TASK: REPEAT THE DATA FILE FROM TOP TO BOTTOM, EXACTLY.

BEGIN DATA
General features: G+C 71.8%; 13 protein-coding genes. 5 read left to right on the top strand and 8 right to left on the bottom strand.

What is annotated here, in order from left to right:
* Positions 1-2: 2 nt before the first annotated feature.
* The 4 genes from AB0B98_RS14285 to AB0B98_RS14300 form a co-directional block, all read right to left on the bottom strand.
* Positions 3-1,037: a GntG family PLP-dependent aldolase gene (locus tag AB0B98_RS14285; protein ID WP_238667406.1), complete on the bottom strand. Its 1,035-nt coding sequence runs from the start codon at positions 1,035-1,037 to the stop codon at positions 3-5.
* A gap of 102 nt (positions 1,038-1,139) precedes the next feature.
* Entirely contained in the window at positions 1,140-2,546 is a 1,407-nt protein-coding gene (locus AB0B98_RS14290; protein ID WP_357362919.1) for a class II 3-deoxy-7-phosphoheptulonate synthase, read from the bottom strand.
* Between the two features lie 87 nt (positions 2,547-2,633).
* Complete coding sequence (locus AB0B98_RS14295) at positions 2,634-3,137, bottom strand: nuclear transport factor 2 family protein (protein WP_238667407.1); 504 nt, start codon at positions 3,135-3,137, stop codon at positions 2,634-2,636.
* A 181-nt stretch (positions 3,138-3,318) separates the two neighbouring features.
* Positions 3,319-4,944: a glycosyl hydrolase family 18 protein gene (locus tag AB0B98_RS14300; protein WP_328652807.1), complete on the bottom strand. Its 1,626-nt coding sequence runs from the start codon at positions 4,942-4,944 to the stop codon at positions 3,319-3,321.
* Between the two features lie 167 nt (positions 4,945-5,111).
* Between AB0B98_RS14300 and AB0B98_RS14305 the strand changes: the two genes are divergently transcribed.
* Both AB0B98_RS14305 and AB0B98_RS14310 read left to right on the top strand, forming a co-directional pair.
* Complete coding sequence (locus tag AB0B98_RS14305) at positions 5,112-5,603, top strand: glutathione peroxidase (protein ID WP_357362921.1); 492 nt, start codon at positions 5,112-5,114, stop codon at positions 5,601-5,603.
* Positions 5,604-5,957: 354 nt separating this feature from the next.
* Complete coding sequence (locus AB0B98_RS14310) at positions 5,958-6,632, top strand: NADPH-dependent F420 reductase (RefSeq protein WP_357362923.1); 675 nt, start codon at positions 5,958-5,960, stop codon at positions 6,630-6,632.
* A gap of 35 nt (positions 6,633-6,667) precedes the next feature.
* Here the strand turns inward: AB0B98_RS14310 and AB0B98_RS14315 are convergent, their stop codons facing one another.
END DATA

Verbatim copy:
General features: G+C 71.8%; 13 protein-coding genes. 5 read left to right on the top strand and 8 right to left on the bottom strand.

What is annotated here, in order from left to right:
* Positions 1-2: 2 nt before the first annotated feature.
* The 4 genes from AB0B98_RS14285 to AB0B98_RS14300 form a co-directional block, all read right to left on the bottom strand.
* Positions 3-1,037: a GntG family PLP-dependent aldolase gene (locus tag AB0B98_RS14285; protein ID WP_238667406.1), complete on the bottom strand. Its 1,035-nt coding sequence runs from the start codon at positions 1,035-1,037 to the stop codon at positions 3-5.
* A gap of 102 nt (positions 1,038-1,139) precedes the next feature.
* Entirely contained in the window at positions 1,140-2,546 is a 1,407-nt protein-coding gene (locus AB0B98_RS14290; protein ID WP_357362919.1) for a class II 3-deoxy-7-phosphoheptulonate synthase, read from the bottom strand.
* Between the two features lie 87 nt (positions 2,547-2,633).
* Complete coding sequence (locus AB0B98_RS14295) at positions 2,634-3,137, bottom strand: nuclear transport factor 2 family protein (protein WP_238667407.1); 504 nt, start codon at positions 3,135-3,137, stop codon at positions 2,634-2,636.
* A 181-nt stretch (positions 3,138-3,318) separates the two neighbouring features.
* Positions 3,319-4,944: a glycosyl hydrolase family 18 protein gene (locus tag AB0B98_RS14300; protein WP_328652807.1), complete on the bottom strand. Its 1,626-nt coding sequence runs from the start codon at positions 4,942-4,944 to the stop codon at positions 3,319-3,321.
* Between the two features lie 167 nt (positions 4,945-5,111).
* Between AB0B98_RS14300 and AB0B98_RS14305 the strand changes: the two genes are divergently transcribed.
* Both AB0B98_RS14305 and AB0B98_RS14310 read left to right on the top strand, forming a co-directional pair.
* Complete coding sequence (locus tag AB0B98_RS14305) at positions 5,112-5,603, top strand: glutathione peroxidase (protein ID WP_357362921.1); 492 nt, start codon at positions 5,112-5,114, stop codon at positions 5,601-5,603.
* Positions 5,604-5,957: 354 nt separating this feature from the next.
* Complete coding sequence (locus AB0B98_RS14310) at positions 5,958-6,632, top strand: NADPH-dependent F420 reductase (RefSeq protein WP_357362923.1); 675 nt, start codon at positions 5,958-5,960, stop codon at positions 6,630-6,632.
* A gap of 35 nt (positions 6,633-6,667) precedes the next feature.
* Here the strand turns inward: AB0B98_RS14310 and AB0B98_RS14315 are convergent, their stop codons facing one another.